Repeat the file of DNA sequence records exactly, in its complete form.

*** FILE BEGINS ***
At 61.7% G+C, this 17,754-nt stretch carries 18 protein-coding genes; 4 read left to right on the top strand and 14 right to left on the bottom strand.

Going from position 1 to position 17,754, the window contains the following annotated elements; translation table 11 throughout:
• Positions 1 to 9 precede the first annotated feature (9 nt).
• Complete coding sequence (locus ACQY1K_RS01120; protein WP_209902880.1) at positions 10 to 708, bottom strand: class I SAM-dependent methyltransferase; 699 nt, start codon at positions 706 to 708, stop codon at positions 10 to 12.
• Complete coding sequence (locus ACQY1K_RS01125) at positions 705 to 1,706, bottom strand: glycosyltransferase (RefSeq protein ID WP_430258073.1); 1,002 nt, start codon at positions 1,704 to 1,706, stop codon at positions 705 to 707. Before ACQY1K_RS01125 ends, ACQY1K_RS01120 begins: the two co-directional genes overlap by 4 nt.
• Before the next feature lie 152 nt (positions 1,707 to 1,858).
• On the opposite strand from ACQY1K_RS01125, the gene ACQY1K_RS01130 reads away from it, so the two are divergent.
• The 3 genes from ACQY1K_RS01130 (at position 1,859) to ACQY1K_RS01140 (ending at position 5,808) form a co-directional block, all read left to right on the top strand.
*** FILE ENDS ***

At 61.7% G+C, this 17,754-nt stretch carries 18 protein-coding genes; 4 read left to right on the top strand and 14 right to left on the bottom strand.

Going from position 1 to position 17,754, the window contains the following annotated elements; translation table 11 throughout:
• Positions 1 to 9 precede the first annotated feature (9 nt).
• Complete coding sequence (locus ACQY1K_RS01120; protein WP_209902880.1) at positions 10 to 708, bottom strand: class I SAM-dependent methyltransferase; 699 nt, start codon at positions 706 to 708, stop codon at positions 10 to 12.
• Complete coding sequence (locus ACQY1K_RS01125) at positions 705 to 1,706, bottom strand: glycosyltransferase (RefSeq protein ID WP_430258073.1); 1,002 nt, start codon at positions 1,704 to 1,706, stop codon at positions 705 to 707. Before ACQY1K_RS01125 ends, ACQY1K_RS01120 begins: the two co-directional genes overlap by 4 nt.
• Before the next feature lie 152 nt (positions 1,707 to 1,858).
• On the opposite strand from ACQY1K_RS01125, the gene ACQY1K_RS01130 reads away from it, so the two are divergent.
• The 3 genes from ACQY1K_RS01130 (at position 1,859) to ACQY1K_RS01140 (ending at position 5,808) form a co-directional block, all read left to right on the top strand.